Five of the biggest stars still balling in these NBA playoffs.
Five YouTube Clips apiece of their coolest, slickest, most entertaining moments. Without further adieu, click, click, click away.
LeBron James (Miami Heat)
Revenge Dunk over Jason Terry
Remember when LeBron used to get crushed for a lack of killer instinct, for being too nice? Ask now-Boston Celtics guard Jason Terry if that narrative holds any water. This posterization came a year and a half after LeBron and the Heat had avenged their 2011 Finals loss to the Dallas Mavericks, who then featured Terry. The King warned us after The Decision that he keeps an enemies list. Dude wasn’t messing around.
And How About More Dunks?
Um... yes, please. 10 of his greatest, and #6 over Tim Duncan and #1 over KG are particularly impressive.
A Collection Of Sequences Difficult For Everyone Else...
But for LBJ? Not so much. Good lord, this guy is really, really spectacular at basketball.
Like every great perimeter player, LeBron has received the “Is the next MJ?” treatment. But at his core, he’s really closer to Magic Johnson, and just happens to be an unstoppable scorer. A point guard in a power forward’s body, LeBron has redefined how we categorize positions in the NBA.
The Science Behind LeBron’s “Chase down” Block.
The only person who won’t enjoy this is clip is O.J. Mayo.
Dwyane Wade (Miami Heat)
Wade’s First Ring
Say what you will -- and many folks still do -- about the refs sending Flash to the free throw line like it was an all-you-can-eat buffet, but he was spectacular as the focal point of Miami’s 2006 championship run. Here are the highlights from the Game 6 series clincher, in which he seriously stuffed a stat line.
A Whole Bunch O’ D.Wade Dunks
The title pretty much says it all.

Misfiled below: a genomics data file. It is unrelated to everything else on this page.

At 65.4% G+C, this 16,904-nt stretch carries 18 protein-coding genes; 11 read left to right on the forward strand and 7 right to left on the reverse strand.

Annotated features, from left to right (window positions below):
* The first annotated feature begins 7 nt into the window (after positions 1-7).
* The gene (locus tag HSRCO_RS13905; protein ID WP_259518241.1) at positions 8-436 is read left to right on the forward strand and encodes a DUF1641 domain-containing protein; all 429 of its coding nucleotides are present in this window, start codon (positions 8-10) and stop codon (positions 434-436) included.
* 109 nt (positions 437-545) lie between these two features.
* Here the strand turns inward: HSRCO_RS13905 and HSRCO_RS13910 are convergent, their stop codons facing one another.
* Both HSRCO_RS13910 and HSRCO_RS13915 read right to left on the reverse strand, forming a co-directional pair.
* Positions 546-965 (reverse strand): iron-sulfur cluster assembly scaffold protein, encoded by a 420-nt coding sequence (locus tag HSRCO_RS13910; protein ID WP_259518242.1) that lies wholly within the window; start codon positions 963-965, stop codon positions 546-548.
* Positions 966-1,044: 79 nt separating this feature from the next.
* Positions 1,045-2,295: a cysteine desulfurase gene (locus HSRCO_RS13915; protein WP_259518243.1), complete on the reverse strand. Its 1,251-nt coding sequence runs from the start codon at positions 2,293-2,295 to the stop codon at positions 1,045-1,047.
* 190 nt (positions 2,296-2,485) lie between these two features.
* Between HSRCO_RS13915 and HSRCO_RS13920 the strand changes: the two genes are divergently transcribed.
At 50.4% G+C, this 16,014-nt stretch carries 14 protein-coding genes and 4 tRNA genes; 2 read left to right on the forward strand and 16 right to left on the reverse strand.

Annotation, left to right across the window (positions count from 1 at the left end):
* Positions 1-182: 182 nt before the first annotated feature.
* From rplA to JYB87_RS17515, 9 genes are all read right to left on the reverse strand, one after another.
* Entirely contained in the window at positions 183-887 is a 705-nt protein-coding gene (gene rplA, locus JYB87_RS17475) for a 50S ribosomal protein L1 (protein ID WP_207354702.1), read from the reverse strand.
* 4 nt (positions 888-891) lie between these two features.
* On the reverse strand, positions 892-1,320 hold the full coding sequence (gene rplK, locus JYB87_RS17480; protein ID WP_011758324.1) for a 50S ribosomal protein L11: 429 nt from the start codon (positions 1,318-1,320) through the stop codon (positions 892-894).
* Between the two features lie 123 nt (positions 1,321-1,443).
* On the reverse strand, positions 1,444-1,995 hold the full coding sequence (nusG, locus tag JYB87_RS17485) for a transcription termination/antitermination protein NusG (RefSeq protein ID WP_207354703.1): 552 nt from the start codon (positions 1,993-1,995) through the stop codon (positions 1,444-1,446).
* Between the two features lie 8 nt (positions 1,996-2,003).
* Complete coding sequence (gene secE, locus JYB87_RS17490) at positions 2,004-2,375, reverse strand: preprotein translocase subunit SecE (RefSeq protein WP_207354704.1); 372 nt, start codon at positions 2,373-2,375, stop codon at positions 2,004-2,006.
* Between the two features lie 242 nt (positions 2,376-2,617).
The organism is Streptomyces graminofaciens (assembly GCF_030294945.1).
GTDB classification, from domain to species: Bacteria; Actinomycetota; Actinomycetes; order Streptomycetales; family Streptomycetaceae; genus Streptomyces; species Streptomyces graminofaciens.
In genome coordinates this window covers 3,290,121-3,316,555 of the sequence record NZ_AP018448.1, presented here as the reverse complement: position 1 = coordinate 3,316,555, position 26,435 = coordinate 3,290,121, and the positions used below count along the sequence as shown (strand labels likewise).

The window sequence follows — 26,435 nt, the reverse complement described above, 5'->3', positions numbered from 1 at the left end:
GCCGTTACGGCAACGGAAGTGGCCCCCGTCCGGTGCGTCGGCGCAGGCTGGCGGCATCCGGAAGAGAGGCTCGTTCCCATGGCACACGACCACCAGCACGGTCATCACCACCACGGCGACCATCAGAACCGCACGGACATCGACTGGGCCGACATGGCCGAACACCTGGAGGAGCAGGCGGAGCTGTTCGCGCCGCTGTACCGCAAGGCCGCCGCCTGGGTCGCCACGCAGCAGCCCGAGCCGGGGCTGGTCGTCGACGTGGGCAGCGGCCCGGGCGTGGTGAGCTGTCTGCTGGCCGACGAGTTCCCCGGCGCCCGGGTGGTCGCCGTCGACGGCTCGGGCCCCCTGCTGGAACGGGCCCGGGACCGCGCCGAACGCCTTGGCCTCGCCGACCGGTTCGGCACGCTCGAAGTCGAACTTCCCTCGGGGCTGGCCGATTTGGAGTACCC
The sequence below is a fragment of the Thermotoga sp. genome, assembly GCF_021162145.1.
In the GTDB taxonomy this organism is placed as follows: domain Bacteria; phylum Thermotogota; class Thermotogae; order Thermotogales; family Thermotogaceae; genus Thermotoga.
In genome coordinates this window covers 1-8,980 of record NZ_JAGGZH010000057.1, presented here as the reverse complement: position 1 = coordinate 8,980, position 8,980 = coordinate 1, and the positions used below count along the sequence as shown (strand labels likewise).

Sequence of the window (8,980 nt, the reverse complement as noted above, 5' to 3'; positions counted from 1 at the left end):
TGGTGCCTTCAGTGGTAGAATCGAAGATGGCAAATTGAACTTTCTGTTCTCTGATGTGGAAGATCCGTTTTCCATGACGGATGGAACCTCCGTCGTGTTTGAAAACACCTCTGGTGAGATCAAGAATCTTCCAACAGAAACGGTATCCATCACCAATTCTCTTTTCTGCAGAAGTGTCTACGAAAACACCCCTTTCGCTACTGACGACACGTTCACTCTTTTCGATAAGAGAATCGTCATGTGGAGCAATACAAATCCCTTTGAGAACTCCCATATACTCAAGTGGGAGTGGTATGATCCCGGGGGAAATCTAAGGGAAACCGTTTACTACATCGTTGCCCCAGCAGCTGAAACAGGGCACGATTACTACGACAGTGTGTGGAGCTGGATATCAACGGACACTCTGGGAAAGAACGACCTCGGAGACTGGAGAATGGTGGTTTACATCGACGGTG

It’s awesome to swoop in and block Amare Stoudemire while STAT was still an explosive athlete. It’s awesome hit a 68 buzzer beater to close a half. But hitting a 68-foot buzzer beater on the heels of blocking Amare? That’s next level. (This one comes Andre Agassi approved)
KG gets spun like a top. Ray Allen ends up on his knees. Dwyane, thy crossover is narsty.
By any means necessary... or even totally unnecessary.
It’s probably wrong to label these transgressions “cool,” but they’re certainly eye opening. With the possible exception of Kevin Garnett, there’s no superstar player universally considered dirtier than Wade.
Manu Ginobili (San Antonio Spurs)
Why is Ginobili perhaps the craftiest player in the league?
Because he throws baseball passes like these...
And splits two defenders while spinning, then hits a cutting Tim Duncan with a bounce pass...
And takes a handoff with Duncan, runs a curl, then threads an over the shoulder pass through three defenders to set up Duncan at the rim...
(Oh, and he’s also Batman, And we all know Batman is awesome.)
Steph Curry (Golden State Warriors)
Garden Variety Star-Making Performance
MSG is still considered the basketball Mecca, so in the eyes of many, a star truly arrives when they light up 4 Pennsylvania Plaza. 54 points last February? That’ll do, Pig. That’ll do.
He kills In La La Land, Too.
Last month, he put up 47 points against the Lakers. Were this also not known as “the game in which Kobe blew out his Achilles, the locals likely would have found themselves begrudgingly entertained.
Take A Seat, George!
Cut to :26, then watch Curry cross over Indiana’s George Hill onto his ass. Oh my goodness!
Yeah, Go Ahead And Shimmy, Steph.
That’s pretty much how the average person would react after perfectly threading a bounce pass to Jarrett Jack from halfcourt while on the run.
Shooting With Pops
Curry’s father Dell was a deadly NBA sharpshooter from 1987-2002. The family genetics are clearly strong, and it’s fun to watch father and son trade shots in the driveway.
Carmelo Anthony (New York Knicks)
After half a season’s worth of drama, Melo finally got his wish and forced a trade to the Big Apple. The Knickerbocker faithful were delirious that, after a long, dry period, one of the league’s biggest stars now called the Garden home, and Anthony put on quite a show. 27 points, 10 rebounds and a pair of game-sealing late-fourth quarter buckets.
Last season, Anthony put a 35 point, 12 rebound, 10 dime hurting on the Celtics. The display was also a reminder that, while the knock on Melo as an unwilling passer is sometimes accurate, that’s not the same thing as incapable.
A series of game-winners, drilled over the likes of LeBron, Luol Deng, Andre Iguodala, and other high end wing defenders. You can make a very credible argument there’s no better scoring option with the game on the line.
Sticking It To New York’s Other Squad
Putting up 45 while shadowed by Gerald Wallace shouldn’t look this easy.
Melo v. A.I.
The two were definitely better suited as dueling scoring machines than teammates. During a 2006 game in Denver, they put on quite the mano y’ mano, and a combined 81 points were the result.
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